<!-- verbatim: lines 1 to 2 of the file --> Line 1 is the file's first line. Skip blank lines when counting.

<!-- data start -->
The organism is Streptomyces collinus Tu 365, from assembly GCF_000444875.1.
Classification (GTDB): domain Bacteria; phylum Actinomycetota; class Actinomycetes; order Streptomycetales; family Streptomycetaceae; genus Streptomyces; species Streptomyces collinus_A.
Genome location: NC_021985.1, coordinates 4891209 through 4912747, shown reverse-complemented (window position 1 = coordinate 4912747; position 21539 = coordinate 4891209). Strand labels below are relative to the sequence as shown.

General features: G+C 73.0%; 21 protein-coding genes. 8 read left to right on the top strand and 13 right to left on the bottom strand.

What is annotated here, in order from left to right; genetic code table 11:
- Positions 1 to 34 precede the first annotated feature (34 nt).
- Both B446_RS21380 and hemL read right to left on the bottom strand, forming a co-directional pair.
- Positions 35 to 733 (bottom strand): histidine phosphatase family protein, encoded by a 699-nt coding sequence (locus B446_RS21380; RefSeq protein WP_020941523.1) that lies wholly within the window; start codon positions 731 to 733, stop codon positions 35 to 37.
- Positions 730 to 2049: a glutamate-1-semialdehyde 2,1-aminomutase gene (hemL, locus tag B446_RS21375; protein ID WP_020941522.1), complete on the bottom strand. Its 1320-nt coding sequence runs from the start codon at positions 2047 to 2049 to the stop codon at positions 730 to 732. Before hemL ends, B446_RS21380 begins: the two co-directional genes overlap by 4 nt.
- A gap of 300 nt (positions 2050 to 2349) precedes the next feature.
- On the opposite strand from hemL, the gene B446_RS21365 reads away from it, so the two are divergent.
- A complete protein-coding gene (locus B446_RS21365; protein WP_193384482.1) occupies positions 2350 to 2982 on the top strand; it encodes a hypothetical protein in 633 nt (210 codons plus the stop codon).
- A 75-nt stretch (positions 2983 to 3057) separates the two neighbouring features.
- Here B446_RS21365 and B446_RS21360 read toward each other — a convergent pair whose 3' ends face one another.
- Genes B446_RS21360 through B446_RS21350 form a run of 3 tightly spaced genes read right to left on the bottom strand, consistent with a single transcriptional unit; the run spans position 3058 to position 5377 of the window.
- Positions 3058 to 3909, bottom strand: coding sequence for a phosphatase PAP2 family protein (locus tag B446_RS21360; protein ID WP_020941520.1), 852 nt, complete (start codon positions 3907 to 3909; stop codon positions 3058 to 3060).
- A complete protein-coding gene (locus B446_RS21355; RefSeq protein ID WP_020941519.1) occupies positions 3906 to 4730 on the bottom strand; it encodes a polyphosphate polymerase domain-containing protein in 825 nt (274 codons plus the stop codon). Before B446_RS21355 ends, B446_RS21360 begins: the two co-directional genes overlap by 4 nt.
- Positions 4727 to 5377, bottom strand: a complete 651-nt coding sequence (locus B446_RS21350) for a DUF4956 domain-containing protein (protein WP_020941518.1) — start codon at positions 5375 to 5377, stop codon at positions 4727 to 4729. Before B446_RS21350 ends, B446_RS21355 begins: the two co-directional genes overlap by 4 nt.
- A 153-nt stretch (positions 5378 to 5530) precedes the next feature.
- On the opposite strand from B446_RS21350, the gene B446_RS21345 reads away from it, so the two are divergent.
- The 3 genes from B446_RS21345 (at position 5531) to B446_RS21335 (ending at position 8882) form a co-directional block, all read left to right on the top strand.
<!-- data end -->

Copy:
The organism is Streptomyces collinus Tu 365, from assembly GCF_000444875.1.
Classification (GTDB): domain Bacteria; phylum Actinomycetota; class Actinomycetes; order Streptomycetales; family Streptomycetaceae; genus Streptomyces; species Streptomyces collinus_A.